Google, JavaScript

Google MiniMessage… now anywhere you need it

One of the things you notice quickly when building gadgets for the Google Apps Platform is that there are significant inconsistencies between the different environments, the API’s available and the way they needs to be configured and deployed… some of the time the differences are more or less logic and self-explanatory, however in other cases it’s difficult to make sense from it… and its made even less logic when it comes to the lack of proper documentation which in some cases is erroneous or at best, entirely absent… one of those cases is the availability of the MiniMessage API

…since it’s not available in the Gmail Contextual Gadget environment, I decided to implement it myself with the same interface as the Google implementation so the code wouldn’t have to undergo a lot of change when switched between different environments…

MiniMessage = function( container ) {

	this.messages = $( "<ul></ul>" );
	this.messages.addClass( "miniMessage" );

	this.container = container != null ? container : $( document.body );
	this.container.append( this.messages );
};

MiniMessage.prototype.container = null;
MiniMessage.prototype.messages = null;

MiniMessage.prototype.dismissMessage = function( message ) {

	try {
		$( message ).remove();
	}
	catch( Error ) {
		// ignore
	}
};

MiniMessage.prototype.createMessage = function( message ) {

	var messageElement = $( "<li>"+ message.toString() +"</li>" );
	messageElement.addClass( "miniMessageItem" );
	this.messages.append( messageElement );
	return messageElement;
};

MiniMessage.prototype.createStaticMessage = function( message ) {

	return this.createMessage( message );
};

MiniMessage.prototype.createTimerMessage = function( message, seconds, callback ) {

	var messageElement = this.createMessage( message );

	var me = this;
	var dismissMessageFn = function() {
			me.dismissMessage( messageElement );
			callback.call( me, messageElement );
		};
	window.setTimeout( dismissMessageFn, seconds * 1000 )

	return messageElement
};

MiniMessage.prototype.createDismissableMessage = function( message ) {

	var message = this.createMessage( message );
	message.click( this.messageClickHandler.bind( this ) );
};

MiniMessage.prototype.messageClickHandler = function( event ) {
	this.dismissMessage( event.target )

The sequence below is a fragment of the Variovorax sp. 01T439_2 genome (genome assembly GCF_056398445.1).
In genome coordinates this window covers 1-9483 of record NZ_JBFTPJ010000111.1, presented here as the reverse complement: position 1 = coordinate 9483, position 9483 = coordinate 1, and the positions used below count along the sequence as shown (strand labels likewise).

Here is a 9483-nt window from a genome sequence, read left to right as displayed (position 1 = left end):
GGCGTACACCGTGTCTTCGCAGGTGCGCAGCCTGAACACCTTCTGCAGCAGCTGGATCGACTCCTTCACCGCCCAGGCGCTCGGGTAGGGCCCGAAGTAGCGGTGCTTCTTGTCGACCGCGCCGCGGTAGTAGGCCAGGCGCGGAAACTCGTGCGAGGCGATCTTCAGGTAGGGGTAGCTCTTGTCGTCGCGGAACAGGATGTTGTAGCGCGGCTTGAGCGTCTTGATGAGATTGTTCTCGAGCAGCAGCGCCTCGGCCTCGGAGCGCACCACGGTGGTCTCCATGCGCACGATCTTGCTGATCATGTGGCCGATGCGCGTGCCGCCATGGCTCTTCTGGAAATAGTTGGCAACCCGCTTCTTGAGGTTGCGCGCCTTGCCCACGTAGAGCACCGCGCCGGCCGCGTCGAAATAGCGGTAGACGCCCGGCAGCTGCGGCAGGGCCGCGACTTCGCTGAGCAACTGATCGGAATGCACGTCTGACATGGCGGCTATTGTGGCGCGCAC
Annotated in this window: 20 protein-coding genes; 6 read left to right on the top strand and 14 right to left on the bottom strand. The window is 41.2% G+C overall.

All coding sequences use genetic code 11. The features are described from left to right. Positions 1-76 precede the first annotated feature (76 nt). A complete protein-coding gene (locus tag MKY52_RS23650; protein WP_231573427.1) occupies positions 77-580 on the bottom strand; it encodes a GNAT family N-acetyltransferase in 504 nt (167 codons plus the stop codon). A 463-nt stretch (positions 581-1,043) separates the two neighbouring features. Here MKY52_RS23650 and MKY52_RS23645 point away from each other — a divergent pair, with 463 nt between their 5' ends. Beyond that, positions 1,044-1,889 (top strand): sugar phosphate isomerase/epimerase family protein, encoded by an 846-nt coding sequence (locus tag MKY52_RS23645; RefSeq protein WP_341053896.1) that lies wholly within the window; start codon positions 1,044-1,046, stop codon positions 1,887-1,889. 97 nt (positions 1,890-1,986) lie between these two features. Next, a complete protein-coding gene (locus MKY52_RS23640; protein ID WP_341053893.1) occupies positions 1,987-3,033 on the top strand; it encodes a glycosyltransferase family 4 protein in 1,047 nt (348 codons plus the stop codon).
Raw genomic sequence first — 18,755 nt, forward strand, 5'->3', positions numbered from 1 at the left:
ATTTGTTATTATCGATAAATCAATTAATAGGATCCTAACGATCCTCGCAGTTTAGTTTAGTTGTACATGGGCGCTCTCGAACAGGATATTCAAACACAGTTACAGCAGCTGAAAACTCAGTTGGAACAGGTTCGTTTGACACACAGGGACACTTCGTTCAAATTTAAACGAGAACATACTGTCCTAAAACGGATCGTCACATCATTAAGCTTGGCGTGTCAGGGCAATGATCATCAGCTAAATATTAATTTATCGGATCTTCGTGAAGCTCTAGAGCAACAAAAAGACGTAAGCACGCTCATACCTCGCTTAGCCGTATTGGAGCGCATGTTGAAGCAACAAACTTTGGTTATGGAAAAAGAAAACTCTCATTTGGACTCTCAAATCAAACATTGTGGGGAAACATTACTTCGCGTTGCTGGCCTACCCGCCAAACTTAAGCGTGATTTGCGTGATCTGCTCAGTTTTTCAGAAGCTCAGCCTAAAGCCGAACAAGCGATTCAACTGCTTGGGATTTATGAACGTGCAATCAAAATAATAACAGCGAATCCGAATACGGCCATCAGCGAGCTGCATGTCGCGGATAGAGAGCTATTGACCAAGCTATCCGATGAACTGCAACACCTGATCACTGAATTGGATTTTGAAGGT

};

Since basically every JavaScript project I do in some way or another uses jQuery, I opted to allow dependency on this, however should it be necessary to omit the use of jQuery (which is only used for DOM manipulation anyways), it would to change the constructor to use native DOM management functions…

Eclipse, Google, Google App Engine

Getting Started with Google Plugin for Eclipse

Recently I have come across a project where we have to use Google App Engine, for this purpose we decided to take the Google Plugin for Eclipse for a spin.

Moving along the tracks of getting started, its bound not to be entirely frictionless, however first trouble came immediately after installing.

I’m running a MAC OSX 10.7.2 on a MBP, using Eclipse IDE for JavaScript Web Developers including the Java Development Capabilities in the Indigo Service Release 1 version.

Immediately after installing the Google Plugin and continued to the next step to Create my First Web Application Project for the Google App Engine, I ran into problems with the Lack of JRE mappings in the IDE.

Specifically the error was the following:

Unable to locate the JVM for project XXX
Please verify that you have a project-level JVM installed by inspecting your project’s build path.

But there is no need to panic, just go to through the following few steps…

  1. Open Preferences for Eclipse on the File Menu.
  2. Navigate to “Java” –> “Installed JRE’s”
  3. If the list is empty, which I assume it is since you are reading this page just now, just click “Add”.
  4. Select “Standard VM”
  5. For JRE Home, navigate to and select the following path:
    /System/Library/Java/JavaVirtualMachines/1.6.0.jdk/Contents/Home
  6. Enter a name like JRE 1.6.0
  7. Leave Default Arguments empty
  8. Click Finish.
  9. Close Preferences.

 

Likely you should see the project compiling now…

 

So, selecting “Debug As… Web Application” will start the build-in server up listening on port 8888,  and in the console of your Eclipse you should see the last listing being this one…
INFO: The admin console is running at http://localhost:8888/_ah/admin

Navigate to that URL and you should see this rudimentary but functional administration console…

Good luck with using the App Engine…

Adobe, Flash Platform, Google

Adobe and Google Partnering for Flash Player on Linux

Adobe has been working closely with Google to develop a single modern API for hosting plugins within the browser (one which could replace the current Netscape plugin API being used by the Flash Player). The PPAPI, code-named “Pepper” aims to provide a layer between the plugin and browser that abstracts away differences between browser and operating system implementations.

This is GREAT news for Flash and Flex folks out there, ever since Adobe decided to discontinue their effort to support Air for Linux in favor of focusing more on Android, its always been a thorn in the foot regarding Linux support…

Check it out…
http://blogs.adobe.com/flashplayer/2012/02/adobe-and-google-partnering-for-flash-player-on-linux.html